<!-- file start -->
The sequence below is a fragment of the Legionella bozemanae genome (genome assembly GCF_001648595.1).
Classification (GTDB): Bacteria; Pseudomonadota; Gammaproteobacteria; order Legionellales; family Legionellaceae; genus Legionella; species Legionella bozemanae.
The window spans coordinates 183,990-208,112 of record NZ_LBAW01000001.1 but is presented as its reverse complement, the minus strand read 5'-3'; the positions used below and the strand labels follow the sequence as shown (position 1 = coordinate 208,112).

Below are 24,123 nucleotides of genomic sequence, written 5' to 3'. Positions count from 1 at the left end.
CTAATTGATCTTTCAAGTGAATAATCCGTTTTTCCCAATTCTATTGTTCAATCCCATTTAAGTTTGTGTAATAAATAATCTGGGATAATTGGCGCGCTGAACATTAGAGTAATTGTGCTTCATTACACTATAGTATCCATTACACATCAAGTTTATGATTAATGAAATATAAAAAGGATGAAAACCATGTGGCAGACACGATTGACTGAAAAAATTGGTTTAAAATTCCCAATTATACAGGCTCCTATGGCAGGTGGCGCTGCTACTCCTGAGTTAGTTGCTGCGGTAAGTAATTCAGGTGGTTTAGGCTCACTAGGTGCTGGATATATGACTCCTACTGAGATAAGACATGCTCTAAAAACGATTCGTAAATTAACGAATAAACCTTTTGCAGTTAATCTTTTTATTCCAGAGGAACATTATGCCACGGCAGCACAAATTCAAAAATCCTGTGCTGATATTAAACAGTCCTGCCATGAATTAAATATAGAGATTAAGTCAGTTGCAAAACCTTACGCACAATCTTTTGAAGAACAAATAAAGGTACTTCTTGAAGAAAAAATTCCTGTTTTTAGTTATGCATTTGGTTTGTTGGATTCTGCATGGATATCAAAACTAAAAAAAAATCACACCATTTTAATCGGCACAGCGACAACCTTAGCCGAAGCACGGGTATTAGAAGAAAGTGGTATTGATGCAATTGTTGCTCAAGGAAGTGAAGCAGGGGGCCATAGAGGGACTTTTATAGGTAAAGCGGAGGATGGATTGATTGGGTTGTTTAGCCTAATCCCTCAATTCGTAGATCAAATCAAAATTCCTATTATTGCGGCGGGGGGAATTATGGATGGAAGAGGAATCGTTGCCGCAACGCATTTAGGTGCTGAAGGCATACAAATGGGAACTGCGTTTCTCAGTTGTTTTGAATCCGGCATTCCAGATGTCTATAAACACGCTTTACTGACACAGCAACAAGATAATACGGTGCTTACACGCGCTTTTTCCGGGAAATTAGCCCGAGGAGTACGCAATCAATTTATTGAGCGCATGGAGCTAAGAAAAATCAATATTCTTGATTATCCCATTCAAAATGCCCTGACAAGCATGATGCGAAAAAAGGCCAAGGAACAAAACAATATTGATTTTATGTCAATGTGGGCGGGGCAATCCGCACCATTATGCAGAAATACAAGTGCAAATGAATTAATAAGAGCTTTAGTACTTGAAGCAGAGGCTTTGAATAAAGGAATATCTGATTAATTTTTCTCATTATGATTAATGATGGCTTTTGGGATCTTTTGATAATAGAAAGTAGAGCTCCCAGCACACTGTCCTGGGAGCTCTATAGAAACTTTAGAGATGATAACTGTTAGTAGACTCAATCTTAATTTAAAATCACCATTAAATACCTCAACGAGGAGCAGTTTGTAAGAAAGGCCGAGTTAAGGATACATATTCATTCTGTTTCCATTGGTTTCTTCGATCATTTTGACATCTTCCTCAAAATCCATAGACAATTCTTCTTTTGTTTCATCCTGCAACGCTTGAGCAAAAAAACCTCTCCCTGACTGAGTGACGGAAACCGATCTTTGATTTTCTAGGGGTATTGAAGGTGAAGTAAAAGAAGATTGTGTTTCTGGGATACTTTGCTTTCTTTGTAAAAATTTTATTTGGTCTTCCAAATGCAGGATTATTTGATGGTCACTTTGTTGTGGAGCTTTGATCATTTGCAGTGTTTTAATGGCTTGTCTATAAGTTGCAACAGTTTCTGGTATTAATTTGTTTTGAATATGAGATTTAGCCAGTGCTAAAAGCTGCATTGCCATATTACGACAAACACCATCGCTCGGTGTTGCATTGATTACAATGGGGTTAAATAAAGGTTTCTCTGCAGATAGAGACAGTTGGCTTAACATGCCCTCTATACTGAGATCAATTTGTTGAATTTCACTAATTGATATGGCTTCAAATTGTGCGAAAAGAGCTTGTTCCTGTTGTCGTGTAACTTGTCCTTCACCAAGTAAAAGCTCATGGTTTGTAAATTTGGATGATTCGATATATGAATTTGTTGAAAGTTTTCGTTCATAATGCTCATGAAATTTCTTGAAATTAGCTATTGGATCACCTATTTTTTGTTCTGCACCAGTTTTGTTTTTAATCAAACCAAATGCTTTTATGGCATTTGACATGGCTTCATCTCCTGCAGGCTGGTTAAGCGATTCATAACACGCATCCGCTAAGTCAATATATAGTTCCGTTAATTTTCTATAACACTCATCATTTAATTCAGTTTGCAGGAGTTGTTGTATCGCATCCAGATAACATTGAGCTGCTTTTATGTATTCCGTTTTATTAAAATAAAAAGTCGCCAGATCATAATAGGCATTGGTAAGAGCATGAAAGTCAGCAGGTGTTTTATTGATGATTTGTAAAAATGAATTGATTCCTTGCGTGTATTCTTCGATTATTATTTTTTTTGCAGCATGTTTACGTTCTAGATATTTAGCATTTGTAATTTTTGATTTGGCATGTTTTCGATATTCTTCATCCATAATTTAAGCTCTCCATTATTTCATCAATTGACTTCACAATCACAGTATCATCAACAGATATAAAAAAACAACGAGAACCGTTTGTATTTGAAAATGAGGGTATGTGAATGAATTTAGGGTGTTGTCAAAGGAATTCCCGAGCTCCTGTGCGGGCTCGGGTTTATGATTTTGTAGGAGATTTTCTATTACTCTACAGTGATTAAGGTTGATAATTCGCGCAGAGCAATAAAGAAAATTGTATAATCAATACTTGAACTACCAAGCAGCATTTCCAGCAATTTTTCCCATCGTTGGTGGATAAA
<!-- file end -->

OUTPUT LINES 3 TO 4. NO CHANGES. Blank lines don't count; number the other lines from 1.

The window spans coordinates 183,990-208,112 of record NZ_LBAW01000001.1 but is presented as its reverse complement, the minus strand read 5'-3'; the positions used below and the strand labels follow the sequence as shown (position 1 = coordinate 208,112).

Below are 24,123 nucleotides of genomic sequence, written 5' to 3'. Positions count from 1 at the left end.